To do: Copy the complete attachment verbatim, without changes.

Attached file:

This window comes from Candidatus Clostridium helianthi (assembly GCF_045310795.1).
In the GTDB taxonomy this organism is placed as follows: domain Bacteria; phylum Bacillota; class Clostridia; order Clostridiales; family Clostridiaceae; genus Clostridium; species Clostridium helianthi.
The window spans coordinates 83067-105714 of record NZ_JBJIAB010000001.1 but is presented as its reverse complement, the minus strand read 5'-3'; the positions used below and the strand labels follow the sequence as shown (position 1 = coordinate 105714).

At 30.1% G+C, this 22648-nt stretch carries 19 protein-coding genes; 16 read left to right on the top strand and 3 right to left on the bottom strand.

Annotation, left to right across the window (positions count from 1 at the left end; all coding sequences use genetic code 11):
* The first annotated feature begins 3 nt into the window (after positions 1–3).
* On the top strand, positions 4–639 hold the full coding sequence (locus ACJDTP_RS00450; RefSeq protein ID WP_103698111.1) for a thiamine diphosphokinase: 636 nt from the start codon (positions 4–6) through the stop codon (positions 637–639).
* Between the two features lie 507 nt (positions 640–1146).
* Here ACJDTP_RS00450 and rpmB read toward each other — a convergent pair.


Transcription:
This window comes from Candidatus Clostridium helianthi (assembly GCF_045310795.1).
In the GTDB taxonomy this organism is placed as follows: domain Bacteria; phylum Bacillota; class Clostridia; order Clostridiales; family Clostridiaceae; genus Clostridium; species Clostridium helianthi.
The window spans coordinates 83067-105714 of record NZ_JBJIAB010000001.1 but is presented as its reverse complement, the minus strand read 5'-3'; the positions used below and the strand labels follow the sequence as shown (position 1 = coordinate 105714).

At 30.1% G+C, this 22648-nt stretch carries 19 protein-coding genes; 16 read left to right on the top strand and 3 right to left on the bottom strand.

Annotation, left to right across the window (positions count from 1 at the left end; all coding sequences use genetic code 11):
* The first annotated feature begins 3 nt into the window (after positions 1–3).
* On the top strand, positions 4–639 hold the full coding sequence (locus ACJDTP_RS00450; RefSeq protein ID WP_103698111.1) for a thiamine diphosphokinase: 636 nt from the start codon (positions 4–6) through the stop codon (positions 637–639).
* Between the two features lie 507 nt (positions 640–1146).
* Here ACJDTP_RS00450 and rpmB read toward each other — a convergent pair.